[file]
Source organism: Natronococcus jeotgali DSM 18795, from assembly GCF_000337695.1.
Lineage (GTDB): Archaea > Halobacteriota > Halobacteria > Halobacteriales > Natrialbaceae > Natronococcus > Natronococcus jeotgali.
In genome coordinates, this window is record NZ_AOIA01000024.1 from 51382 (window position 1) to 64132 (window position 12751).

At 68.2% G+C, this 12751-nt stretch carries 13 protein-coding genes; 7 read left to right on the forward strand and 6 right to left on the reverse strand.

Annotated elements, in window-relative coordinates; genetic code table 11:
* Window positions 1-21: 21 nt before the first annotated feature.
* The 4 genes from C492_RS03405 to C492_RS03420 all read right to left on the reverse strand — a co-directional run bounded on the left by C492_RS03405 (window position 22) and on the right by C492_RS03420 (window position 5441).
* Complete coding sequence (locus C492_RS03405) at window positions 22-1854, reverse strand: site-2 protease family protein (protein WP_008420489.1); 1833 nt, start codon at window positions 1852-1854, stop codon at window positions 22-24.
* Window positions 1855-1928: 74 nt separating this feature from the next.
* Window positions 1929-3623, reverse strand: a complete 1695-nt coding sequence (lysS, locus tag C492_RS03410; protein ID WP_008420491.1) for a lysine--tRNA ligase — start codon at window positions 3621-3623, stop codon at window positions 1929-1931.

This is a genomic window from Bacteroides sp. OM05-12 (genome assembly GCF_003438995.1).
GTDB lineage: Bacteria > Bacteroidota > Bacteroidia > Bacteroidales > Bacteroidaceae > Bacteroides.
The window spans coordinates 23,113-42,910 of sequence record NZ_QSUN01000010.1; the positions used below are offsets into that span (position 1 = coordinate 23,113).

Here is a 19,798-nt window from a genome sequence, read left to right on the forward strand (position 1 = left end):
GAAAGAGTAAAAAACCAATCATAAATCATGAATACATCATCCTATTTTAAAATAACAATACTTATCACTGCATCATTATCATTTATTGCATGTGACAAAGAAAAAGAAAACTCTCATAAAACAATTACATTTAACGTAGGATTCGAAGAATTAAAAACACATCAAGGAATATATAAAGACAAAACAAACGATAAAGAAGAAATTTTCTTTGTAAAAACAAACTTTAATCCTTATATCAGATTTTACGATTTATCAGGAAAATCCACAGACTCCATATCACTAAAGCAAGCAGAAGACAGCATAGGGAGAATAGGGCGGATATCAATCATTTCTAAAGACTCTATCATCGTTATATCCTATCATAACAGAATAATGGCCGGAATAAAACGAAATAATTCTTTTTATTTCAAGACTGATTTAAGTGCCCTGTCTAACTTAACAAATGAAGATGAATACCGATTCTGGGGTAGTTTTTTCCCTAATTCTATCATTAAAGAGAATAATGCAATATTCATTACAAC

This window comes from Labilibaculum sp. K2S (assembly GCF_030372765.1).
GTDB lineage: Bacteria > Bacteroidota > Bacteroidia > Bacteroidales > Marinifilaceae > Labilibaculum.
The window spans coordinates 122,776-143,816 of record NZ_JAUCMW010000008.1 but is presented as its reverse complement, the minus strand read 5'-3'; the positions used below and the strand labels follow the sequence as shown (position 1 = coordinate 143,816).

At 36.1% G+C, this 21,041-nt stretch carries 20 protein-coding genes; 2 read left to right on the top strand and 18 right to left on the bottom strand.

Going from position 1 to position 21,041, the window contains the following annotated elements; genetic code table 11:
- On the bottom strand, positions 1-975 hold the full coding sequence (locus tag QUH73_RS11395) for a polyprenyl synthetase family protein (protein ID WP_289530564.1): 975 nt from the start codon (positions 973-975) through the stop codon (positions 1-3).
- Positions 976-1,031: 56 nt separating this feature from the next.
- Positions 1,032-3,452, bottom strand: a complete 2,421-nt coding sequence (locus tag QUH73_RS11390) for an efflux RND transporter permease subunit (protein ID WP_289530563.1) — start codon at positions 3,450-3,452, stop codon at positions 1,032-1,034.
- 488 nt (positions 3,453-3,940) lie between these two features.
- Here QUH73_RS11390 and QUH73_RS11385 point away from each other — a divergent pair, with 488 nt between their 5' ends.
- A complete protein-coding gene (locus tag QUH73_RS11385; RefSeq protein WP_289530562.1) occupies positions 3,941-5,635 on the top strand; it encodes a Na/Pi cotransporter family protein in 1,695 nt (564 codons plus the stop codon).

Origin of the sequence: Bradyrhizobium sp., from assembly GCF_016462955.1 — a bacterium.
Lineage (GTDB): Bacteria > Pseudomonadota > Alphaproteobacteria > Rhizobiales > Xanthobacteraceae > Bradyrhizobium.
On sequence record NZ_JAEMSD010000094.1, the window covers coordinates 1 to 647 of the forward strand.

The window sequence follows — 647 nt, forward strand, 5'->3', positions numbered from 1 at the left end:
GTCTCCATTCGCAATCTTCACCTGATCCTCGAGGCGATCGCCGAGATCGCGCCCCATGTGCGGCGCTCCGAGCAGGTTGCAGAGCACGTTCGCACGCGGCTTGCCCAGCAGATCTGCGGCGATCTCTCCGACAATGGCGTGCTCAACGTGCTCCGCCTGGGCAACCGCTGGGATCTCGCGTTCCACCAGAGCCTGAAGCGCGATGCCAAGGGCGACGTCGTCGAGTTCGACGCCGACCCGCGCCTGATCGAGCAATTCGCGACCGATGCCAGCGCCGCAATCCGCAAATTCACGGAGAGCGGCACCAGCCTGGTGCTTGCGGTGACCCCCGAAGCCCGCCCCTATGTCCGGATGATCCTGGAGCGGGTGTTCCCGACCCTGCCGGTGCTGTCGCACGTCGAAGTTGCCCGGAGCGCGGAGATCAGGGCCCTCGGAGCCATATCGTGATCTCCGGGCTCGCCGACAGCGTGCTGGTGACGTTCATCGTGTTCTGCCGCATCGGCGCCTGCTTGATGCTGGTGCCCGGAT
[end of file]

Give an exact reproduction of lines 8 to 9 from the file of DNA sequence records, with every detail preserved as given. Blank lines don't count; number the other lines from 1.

* Complete coding sequence (locus C492_RS03405) at window positions 22-1854, reverse strand: site-2 protease family protein (protein WP_008420489.1); 1833 nt, start codon at window positions 1852-1854, stop codon at window positions 22-24.
* Window positions 1855-1928: 74 nt separating this feature from the next.